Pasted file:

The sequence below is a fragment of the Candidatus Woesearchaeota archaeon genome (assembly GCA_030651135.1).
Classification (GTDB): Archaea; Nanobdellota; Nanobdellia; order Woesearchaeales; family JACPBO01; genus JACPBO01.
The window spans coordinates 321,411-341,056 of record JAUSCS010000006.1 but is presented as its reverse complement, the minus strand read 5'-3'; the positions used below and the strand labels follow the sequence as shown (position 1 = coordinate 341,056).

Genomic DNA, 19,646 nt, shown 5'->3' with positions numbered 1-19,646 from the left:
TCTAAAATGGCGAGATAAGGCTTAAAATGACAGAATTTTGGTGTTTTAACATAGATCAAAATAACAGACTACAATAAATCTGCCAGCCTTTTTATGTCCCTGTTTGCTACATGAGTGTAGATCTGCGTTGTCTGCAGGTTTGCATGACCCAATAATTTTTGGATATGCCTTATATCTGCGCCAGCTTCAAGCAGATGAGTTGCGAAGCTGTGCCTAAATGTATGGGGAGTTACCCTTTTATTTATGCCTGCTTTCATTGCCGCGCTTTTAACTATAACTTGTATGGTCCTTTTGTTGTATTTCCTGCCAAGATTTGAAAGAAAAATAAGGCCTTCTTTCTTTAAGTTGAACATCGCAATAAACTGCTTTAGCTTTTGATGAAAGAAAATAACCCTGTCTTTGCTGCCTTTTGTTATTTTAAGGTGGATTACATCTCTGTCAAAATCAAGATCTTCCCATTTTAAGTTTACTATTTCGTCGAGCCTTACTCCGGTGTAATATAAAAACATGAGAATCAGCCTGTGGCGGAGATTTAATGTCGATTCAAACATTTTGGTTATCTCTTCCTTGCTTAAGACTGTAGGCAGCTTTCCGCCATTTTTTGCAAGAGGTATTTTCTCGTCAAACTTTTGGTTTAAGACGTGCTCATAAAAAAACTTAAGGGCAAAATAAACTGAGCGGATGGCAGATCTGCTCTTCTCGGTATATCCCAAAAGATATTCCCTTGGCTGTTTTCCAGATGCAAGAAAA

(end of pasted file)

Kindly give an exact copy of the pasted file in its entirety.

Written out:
The sequence below is a fragment of the Candidatus Woesearchaeota archaeon genome (assembly GCA_030651135.1).
Classification (GTDB): Archaea; Nanobdellota; Nanobdellia; order Woesearchaeales; family JACPBO01; genus JACPBO01.
The window spans coordinates 321,411-341,056 of record JAUSCS010000006.1 but is presented as its reverse complement, the minus strand read 5'-3'; the positions used below and the strand labels follow the sequence as shown (position 1 = coordinate 341,056).

Genomic DNA, 19,646 nt, shown 5'->3' with positions numbered 1-19,646 from the left:
TCTAAAATGGCGAGATAAGGCTTAAAATGACAGAATTTTGGTGTTTTAACATAGATCAAAATAACAGACTACAATAAATCTGCCAGCCTTTTTATGTCCCTGTTTGCTACATGAGTGTAGATCTGCGTTGTCTGCAGGTTTGCATGACCCAATAATTTTTGGATATGCCTTATATCTGCGCCAGCTTCAAGCAGATGAGTTGCGAAGCTGTGCCTAAATGTATGGGGAGTTACCCTTTTATTTATGCCTGCTTTCATTGCCGCGCTTTTAACTATAACTTGTATGGTCCTTTTGTTGTATTTCCTGCCAAGATTTGAAAGAAAAATAAGGCCTTCTTTCTTTAAGTTGAACATCGCAATAAACTGCTTTAGCTTTTGATGAAAGAAAATAACCCTGTCTTTGCTGCCTTTTGTTATTTTAAGGTGGATTACATCTCTGTCAAAATCAAGATCTTCCCATTTTAAGTTTACTATTTCGTCGAGCCTTACTCCGGTGTAATATAAAAACATGAGAATCAGCCTGTGGCGGAGATTTAATGTCGATTCAAACATTTTGGTTATCTCTTCCTTGCTTAAGACTGTAGGCAGCTTTCCGCCATTTTTTGCAAGAGGTATTTTCTCGTCAAACTTTTGGTTTAAGACGTGCTCATAAAAAAACTTAAGGGCAAAATAAACTGAGCGGATGGCAGATCTGCTCTTCTCGGTATATCCCAAAAGATATTCCCTTGGCTGTTTTCCAGATGCAAGAAAA